Microsoft released an urgent cumulative security bulletin on
Friday, July 30, 2004. The company obviously puts a high priority on the
critical security issues covered in this bulletin since it broke its policy of
releasing all security bulletins for the month on a single day in the first
half of each month. The new bulletin deals with threats to Microsoft Internet
Explorer, and it is an update to the earlier cumulative Security Bulletin MS04-004.
Some or all of the newly addressed vulnerabilities have already been exploited
in the wild.


“Cumulative Security Update for
Internet Explorer,” includes patches for three new critical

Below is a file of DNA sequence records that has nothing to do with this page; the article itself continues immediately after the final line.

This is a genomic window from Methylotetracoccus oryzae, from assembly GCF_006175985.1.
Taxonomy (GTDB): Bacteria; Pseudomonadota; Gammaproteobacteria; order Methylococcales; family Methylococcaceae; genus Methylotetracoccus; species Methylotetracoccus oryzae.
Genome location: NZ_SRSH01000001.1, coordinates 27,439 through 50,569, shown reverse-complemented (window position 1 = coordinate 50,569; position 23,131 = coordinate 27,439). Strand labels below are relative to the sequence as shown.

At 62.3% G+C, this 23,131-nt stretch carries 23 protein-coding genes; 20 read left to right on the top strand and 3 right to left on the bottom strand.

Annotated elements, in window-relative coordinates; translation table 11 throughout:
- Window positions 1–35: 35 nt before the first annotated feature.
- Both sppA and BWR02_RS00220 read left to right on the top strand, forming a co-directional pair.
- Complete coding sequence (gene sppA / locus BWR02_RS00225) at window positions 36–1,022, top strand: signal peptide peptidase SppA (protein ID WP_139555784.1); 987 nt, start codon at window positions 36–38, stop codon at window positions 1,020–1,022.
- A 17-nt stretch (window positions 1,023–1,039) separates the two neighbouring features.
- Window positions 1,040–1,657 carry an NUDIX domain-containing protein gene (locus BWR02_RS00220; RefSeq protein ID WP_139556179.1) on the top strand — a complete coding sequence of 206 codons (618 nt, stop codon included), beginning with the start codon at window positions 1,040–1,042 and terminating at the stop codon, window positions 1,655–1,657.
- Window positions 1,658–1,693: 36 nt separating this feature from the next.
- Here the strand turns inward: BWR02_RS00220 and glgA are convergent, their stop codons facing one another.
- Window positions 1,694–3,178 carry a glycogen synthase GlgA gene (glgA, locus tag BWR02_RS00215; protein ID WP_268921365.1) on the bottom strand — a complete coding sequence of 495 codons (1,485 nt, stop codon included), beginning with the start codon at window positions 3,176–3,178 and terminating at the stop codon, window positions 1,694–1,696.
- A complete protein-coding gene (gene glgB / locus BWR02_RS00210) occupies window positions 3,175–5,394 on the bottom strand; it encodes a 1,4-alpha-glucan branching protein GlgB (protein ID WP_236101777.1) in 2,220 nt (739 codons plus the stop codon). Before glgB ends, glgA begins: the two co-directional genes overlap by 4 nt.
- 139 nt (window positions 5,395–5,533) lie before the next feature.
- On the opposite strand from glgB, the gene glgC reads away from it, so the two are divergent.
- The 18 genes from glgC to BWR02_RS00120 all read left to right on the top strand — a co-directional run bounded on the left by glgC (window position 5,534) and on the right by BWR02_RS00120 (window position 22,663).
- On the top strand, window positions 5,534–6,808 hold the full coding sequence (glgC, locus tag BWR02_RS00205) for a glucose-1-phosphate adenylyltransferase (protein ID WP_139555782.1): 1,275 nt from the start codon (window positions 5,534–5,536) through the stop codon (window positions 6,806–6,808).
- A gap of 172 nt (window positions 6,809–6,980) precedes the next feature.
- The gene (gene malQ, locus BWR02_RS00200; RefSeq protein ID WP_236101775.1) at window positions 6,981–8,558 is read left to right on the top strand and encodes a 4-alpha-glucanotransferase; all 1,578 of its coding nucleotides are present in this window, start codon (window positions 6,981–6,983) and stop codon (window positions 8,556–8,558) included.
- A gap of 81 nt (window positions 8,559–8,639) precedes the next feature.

vulnerabilities, all of which allow a remote attacker to run arbitrary code.

  1. Malformed GIF file double-free vulnerability
    This is the mshtml.dll denial of service and remote code execution
    “double-free” vulnerability described back in 2003 (see these
    three messages from the Full Disclosure list for more info: message
    , message
    , message
    ). By crafting a special malicious image file, an attacker can force
    a computer to free up already reserved memory space that can corrupt
    memory and allow the attacker to place malicious code (that it will
    attempt to execute later) in that memory segment. This will normally just
    crash a system, but in some circumstances, it can also allow the malicious
    code to run, perhaps giving the attacker complete system control. Microsoft
    reports having seen proof-of-concept code for this vulnerability but not